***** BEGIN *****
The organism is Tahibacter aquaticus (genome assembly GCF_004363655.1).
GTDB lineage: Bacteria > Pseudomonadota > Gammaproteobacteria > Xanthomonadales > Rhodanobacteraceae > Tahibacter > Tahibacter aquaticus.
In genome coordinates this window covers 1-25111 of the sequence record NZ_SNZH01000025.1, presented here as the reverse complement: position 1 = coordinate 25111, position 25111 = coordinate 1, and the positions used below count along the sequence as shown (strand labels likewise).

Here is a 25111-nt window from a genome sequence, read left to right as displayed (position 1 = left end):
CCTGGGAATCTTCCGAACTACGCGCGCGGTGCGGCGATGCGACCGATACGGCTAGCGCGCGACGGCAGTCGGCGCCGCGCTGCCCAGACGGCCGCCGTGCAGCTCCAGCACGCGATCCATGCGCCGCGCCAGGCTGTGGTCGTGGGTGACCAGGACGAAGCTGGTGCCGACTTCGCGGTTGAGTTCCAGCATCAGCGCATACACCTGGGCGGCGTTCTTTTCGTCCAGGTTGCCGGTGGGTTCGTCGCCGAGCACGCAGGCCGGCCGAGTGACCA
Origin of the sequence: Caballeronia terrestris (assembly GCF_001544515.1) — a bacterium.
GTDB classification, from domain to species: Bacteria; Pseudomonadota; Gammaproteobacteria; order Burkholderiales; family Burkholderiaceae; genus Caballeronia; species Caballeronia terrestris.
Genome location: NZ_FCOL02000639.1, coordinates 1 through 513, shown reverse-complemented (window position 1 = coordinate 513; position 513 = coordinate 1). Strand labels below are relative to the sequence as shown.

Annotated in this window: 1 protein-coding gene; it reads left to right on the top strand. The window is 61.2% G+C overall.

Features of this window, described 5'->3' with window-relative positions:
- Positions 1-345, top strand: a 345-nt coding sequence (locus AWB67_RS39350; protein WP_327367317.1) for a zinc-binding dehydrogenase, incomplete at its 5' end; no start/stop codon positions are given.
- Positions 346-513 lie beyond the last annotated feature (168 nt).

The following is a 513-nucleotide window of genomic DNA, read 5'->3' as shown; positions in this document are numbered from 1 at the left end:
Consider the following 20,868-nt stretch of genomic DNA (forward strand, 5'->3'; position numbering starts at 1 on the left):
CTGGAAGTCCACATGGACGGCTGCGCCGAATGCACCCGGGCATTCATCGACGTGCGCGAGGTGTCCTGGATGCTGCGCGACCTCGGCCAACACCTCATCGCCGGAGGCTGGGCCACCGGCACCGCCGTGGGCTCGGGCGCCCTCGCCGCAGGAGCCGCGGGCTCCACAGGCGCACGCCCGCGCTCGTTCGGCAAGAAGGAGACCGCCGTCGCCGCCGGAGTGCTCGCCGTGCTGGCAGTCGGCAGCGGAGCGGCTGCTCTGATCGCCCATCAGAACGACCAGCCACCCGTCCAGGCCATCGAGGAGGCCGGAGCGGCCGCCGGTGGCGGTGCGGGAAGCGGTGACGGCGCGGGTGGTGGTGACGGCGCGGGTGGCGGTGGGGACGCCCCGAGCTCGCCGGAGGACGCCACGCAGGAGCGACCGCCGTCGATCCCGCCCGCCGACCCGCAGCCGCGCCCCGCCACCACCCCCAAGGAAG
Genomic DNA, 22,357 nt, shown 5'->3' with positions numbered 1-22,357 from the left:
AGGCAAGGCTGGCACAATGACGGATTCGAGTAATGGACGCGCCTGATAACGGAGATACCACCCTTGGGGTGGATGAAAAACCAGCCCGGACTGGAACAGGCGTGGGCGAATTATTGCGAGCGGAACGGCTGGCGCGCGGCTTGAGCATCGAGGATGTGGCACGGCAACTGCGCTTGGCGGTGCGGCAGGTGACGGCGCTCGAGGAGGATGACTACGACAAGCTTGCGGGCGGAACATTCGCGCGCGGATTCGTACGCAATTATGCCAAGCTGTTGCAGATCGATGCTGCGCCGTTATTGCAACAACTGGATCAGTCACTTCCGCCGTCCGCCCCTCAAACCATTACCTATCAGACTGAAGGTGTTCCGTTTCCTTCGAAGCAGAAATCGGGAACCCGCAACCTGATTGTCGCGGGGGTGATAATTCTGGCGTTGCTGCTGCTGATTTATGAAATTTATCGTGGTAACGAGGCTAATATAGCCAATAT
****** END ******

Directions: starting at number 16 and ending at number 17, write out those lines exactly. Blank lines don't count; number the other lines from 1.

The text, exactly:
Genomic DNA, 22,357 nt, shown 5'->3' with positions numbered 1-22,357 from the left:
AGGCAAGGCTGGCACAATGACGGATTCGAGTAATGGACGCGCCTGATAACGGAGATACCACCCTTGGGGTGGATGAAAAACCAGCCCGGACTGGAACAGGCGTGGGCGAATTATTGCGAGCGGAACGGCTGGCGCGCGGCTTGAGCATCGAGGATGTGGCACGGCAACTGCGCTTGGCGGTGCGGCAGGTGACGGCGCTCGAGGAGGATGACTACGACAAGCTTGCGGGCGGAACATTCGCGCGCGGATTCGTACGCAATTATGCCAAGCTGTTGCAGATCGATGCTGCGCCGTTATTGCAACAACTGGATCAGTCACTTCCGCCGTCCGCCCCTCAAACCATTACCTATCAGACTGAAGGTGTTCCGTTTCCTTCGAAGCAGAAATCGGGAACCCGCAACCTGATTGTCGCGGGGGTGATAATTCTGGCGTTGCTGCTGCTGATTTATGAAATTTATCGTGGTAACGAGGCTAATATAGCCAATAT